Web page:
The Trump administration asked the Supreme Court on Monday to take up a case concerning the government's decision to phase out an Obama-era initiative that protects from deportation young undocumented immigrants who came to the United States as children.
In doing so, government lawyers sought to bypass federal appeals courts that have yet to rule definitively on the Deferred Action for Childhood Arrivals program.
DACA and Dream Act
Government and public administration
Government bodies and offices
Government organizations - US
Immigration, citizenship and displacement
International relations and national security
Law and legal system
Trial and procedure
US federal court system
US federal government
US Supreme Court
In court papers, Solicitor General Noel Francisco asked the justices to take up the case this term and argued that district judges who had issued opinions against the administration were "wrong" to do so. Francisco pointed out that back in 2012 the Obama administration allowed some "700,000 aliens to remain in the United States even though existing laws provided them no ability to do so."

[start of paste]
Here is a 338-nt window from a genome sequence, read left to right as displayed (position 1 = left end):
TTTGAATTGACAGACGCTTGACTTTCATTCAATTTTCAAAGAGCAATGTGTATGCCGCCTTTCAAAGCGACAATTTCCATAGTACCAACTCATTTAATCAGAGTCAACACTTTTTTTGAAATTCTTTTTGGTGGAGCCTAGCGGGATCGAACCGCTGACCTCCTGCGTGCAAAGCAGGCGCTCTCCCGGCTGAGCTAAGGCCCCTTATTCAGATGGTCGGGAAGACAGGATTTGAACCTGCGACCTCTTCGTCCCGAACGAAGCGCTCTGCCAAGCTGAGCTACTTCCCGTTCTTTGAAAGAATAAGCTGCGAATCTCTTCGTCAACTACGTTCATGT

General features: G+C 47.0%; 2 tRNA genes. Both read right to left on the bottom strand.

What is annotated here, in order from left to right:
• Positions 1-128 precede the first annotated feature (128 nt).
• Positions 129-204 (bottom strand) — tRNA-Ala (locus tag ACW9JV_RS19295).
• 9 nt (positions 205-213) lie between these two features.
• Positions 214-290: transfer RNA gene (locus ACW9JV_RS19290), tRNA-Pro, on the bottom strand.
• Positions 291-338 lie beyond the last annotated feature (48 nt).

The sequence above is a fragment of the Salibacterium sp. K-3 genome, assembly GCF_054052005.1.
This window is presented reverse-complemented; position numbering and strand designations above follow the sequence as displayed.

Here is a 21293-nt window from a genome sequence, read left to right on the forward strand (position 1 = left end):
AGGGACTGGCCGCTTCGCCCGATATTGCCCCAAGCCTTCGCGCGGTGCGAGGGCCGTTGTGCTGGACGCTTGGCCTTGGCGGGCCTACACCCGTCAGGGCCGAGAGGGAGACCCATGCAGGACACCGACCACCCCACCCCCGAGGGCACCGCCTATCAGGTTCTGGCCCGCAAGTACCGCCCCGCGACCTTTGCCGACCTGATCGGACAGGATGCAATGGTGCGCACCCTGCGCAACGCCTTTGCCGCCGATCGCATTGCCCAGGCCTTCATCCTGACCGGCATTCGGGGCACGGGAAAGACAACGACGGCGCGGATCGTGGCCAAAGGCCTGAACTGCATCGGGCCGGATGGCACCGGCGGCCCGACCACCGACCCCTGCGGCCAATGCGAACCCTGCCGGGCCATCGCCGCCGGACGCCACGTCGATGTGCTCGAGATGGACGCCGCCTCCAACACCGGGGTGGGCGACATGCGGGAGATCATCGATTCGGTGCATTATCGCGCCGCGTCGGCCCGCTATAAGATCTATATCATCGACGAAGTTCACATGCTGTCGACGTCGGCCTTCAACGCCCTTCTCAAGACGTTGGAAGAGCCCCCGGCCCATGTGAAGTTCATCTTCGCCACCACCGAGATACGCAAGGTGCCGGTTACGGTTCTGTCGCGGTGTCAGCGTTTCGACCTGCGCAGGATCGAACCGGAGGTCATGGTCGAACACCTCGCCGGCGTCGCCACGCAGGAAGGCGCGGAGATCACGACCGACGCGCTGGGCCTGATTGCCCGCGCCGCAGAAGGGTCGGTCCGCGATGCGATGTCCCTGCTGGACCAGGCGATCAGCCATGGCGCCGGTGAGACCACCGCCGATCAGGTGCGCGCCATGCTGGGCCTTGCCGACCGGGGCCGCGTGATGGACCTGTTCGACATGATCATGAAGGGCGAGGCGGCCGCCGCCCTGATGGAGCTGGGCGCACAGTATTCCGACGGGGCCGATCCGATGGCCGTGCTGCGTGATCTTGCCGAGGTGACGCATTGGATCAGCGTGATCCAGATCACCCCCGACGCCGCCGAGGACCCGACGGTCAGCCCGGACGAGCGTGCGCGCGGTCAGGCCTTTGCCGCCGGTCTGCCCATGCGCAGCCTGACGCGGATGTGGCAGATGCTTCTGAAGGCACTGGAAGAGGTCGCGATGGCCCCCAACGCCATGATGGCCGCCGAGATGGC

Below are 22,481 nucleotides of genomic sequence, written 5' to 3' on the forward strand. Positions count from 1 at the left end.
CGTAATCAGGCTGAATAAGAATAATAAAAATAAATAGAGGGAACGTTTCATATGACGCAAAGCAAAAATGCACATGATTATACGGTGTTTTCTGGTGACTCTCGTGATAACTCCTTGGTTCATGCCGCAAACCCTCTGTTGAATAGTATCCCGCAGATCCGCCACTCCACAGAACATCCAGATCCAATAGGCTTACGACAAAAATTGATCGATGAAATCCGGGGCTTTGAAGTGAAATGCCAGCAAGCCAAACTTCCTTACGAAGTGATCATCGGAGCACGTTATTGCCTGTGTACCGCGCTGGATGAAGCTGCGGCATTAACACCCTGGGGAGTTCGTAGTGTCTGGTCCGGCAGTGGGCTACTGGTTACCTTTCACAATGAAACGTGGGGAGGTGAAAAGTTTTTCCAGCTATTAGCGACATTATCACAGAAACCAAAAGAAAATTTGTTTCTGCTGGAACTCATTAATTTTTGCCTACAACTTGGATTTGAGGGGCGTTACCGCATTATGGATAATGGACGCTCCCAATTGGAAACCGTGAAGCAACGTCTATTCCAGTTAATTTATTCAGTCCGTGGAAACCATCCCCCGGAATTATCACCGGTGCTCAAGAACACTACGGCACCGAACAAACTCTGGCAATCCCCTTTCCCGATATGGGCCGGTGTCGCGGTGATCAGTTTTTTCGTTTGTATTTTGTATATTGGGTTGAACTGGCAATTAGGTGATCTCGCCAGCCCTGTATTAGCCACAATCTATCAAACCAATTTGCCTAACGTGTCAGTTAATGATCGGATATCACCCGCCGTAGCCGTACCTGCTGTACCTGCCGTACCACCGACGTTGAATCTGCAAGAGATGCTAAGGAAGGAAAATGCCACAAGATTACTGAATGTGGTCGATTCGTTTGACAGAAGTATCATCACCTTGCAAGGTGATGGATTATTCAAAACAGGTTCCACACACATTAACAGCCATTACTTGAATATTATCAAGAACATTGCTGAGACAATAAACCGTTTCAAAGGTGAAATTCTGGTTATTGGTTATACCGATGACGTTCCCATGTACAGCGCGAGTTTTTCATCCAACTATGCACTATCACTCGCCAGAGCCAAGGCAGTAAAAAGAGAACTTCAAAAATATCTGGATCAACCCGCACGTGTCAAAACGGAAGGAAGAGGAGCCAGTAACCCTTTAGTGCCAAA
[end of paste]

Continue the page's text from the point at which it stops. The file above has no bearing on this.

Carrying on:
Francisco said that "after a change in administrations" the Department of Homeland Security ended the policy "based on serious doubts about its legality and the practical implications of maintaining it."
The filing came the night before the midterm elections as President Donald Trump has repeatedly brought up immigration to rally his base in the final hours before the vote.
In September 2017, the government announced plans to phase out the program, but lower court judges blocked the administration from doing so and ordered that renewals of protections for recipients continue until the appeals are resolved.
The legality of the program is not at issue in the case. Instead, lower courts are examining how the government chose to wind it down.
Supporters of the roughly 700,000 young immigrants who could be affected by the end of DACA say the administration's actions were arbitrary and in violation of federal law.